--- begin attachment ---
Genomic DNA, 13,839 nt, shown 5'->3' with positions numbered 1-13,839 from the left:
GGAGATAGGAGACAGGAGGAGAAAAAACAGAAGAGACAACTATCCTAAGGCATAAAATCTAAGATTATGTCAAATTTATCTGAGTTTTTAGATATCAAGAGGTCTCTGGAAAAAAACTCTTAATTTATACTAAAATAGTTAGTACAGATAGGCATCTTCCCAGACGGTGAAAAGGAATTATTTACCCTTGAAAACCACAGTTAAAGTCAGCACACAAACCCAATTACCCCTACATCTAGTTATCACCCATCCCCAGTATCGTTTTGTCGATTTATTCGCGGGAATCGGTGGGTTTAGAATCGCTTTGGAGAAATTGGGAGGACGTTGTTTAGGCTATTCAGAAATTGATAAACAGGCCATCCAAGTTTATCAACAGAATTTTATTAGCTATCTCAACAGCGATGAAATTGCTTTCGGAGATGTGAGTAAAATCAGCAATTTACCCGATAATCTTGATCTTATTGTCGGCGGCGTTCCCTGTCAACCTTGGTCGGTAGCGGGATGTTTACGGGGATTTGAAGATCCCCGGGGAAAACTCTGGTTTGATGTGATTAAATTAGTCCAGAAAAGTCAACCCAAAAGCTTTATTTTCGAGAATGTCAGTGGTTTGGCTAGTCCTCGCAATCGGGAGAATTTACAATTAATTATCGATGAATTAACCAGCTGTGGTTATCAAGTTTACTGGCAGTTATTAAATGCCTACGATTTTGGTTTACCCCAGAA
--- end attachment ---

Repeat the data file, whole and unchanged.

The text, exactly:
Genomic DNA, 13,839 nt, shown 5'->3' with positions numbered 1-13,839 from the left:
GGAGATAGGAGACAGGAGGAGAAAAAACAGAAGAGACAACTATCCTAAGGCATAAAATCTAAGATTATGTCAAATTTATCTGAGTTTTTAGATATCAAGAGGTCTCTGGAAAAAAACTCTTAATTTATACTAAAATAGTTAGTACAGATAGGCATCTTCCCAGACGGTGAAAAGGAATTATTTACCCTTGAAAACCACAGTTAAAGTCAGCACACAAACCCAATTACCCCTACATCTAGTTATCACCCATCCCCAGTATCGTTTTGTCGATTTATTCGCGGGAATCGGTGGGTTTAGAATCGCTTTGGAGAAATTGGGAGGACGTTGTTTAGGCTATTCAGAAATTGATAAACAGGCCATCCAAGTTTATCAACAGAATTTTATTAGCTATCTCAACAGCGATGAAATTGCTTTCGGAGATGTGAGTAAAATCAGCAATTTACCCGATAATCTTGATCTTATTGTCGGCGGCGTTCCCTGTCAACCTTGGTCGGTAGCGGGATGTTTACGGGGATTTGAAGATCCCCGGGGAAAACTCTGGTTTGATGTGATTAAATTAGTCCAGAAAAGTCAACCCAAAAGCTTTATTTTCGAGAATGTCAGTGGTTTGGCTAGTCCTCGCAATCGGGAGAATTTACAATTAATTATCGATGAATTAACCAGCTGTGGTTATCAAGTTTACTGGCAGTTATTAAATGCCTACGATTTTGGTTTACCCCAGAA